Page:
Decubitus Ulcers: Decubitus ulcers are localized injury to the skin and/or underlying tissues, usually over a bony prominence from sustained external pressure. Areas of involved tissue can extend downward to underlying bones and joints. Individuals who are immobile, such as those who are bedridden or confined to a chair, are at higher risk of decubiti. These ulcers are major threats to a client’s health. Decubitus ulcers are also called decubiti, bedsores, pressure sores, and pressure ulcers. Ulcers are classified in four stages based on the depth of tissue damage from superficial tissue layers (stage I) all the way down to bones and joints (stage IV).

205226

free-massage-clipart-1

Massage Therapy and Decubitus Ulcers: Postpone massage if the ulcer is emitting a discharge or has a foul odor because these are hallmarks of infection.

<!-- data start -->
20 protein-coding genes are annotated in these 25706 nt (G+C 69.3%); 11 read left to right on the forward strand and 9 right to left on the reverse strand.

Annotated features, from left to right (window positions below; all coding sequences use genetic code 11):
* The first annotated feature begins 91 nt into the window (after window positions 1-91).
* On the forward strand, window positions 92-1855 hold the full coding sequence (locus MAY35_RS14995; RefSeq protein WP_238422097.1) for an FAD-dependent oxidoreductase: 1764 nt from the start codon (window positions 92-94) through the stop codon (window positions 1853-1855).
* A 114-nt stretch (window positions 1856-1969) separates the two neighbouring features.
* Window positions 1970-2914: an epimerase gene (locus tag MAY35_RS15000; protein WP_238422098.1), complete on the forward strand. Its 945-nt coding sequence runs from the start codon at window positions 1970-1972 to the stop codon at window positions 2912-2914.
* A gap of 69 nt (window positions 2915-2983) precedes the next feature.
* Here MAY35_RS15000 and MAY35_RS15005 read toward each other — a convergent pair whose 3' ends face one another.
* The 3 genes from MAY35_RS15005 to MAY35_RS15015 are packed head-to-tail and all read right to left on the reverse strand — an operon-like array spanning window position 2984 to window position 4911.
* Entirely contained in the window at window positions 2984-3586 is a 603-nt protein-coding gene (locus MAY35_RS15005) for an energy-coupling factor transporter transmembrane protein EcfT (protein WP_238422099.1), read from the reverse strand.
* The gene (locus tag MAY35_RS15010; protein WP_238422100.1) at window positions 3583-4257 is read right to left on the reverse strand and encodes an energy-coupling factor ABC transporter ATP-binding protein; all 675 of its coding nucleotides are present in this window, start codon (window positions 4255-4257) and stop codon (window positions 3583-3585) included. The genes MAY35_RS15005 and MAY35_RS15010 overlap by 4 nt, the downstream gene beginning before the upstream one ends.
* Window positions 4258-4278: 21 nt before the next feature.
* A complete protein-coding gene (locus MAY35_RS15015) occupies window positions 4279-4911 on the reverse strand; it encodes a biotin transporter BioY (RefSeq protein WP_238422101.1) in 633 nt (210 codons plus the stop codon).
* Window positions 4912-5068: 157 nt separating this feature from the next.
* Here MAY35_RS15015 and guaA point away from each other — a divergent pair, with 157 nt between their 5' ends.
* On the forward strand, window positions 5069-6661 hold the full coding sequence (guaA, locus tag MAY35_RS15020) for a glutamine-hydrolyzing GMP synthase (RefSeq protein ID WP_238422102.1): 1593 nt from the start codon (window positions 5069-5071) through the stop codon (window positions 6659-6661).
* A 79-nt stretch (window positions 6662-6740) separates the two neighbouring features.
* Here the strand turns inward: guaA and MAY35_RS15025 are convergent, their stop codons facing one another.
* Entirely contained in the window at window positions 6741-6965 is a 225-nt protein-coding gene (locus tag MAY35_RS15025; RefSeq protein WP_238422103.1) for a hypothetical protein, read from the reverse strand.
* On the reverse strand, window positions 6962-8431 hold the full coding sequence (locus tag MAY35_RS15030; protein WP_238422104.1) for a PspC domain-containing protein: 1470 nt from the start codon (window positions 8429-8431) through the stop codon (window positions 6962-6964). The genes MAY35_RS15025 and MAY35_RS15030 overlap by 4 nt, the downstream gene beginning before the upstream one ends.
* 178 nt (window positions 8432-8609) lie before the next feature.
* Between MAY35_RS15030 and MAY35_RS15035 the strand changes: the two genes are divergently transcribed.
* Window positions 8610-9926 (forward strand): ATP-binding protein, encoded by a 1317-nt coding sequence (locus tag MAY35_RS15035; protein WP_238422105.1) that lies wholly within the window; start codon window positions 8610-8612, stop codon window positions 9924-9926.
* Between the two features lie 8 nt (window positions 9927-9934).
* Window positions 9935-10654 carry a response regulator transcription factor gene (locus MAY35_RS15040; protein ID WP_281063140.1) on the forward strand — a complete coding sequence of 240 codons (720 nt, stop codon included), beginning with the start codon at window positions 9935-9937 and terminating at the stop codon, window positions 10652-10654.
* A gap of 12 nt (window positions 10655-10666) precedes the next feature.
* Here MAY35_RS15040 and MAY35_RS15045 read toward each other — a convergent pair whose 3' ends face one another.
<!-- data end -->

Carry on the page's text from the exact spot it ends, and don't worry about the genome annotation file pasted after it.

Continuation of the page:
Local massage is contraindicated over areas at risk for ulcer formation. At-risk areas for bedridden clients are back of the head, over the scapula, the elbows, the sacrum, and over the heels. At-risk areas for chair-bound clients are over the scapula, the sacrum, the ischial tuberosities, the popliteal areas, and plantar surfaces of the feet. The therapist cannot rely on assessment to determine the presence of developing decubiti because the client may have inflammation manifesting as nonblanching skin that is difficult to observe, particularly in individuals with darker skin.

Furthermore, the National Pressure Ulcer Advisory Panel (8) states that massage or vigorous rubbing should not be used over skin that is at risk of developing pressure ulcers because it is painful and may cause further tissue damage or promote inflammatory reactions, especially in frail older adults. Guy (9) and Shahin et al (10) also advised to avoid at-risk areas because massage pressure may exacerbate local tissue damage.

 

Picture Credits:

https://dss.fosterwebmarketing.com

https://www.drugs.com

Articles and Journals Referenced:

  1. Cho YS, Jeon JH, Hong A, et al. The effect of burn rehabilitation massage therapy on hypertrophic scar after burn: a randomized controlled trial. Burns. 2014;40(8):1513-1520.
  2. Field T, et al: Postburn itching pain, and psychological symptoms are reduced with massage therapy, J Burn Care Rehabil 2000 21(3):189–193, 2000.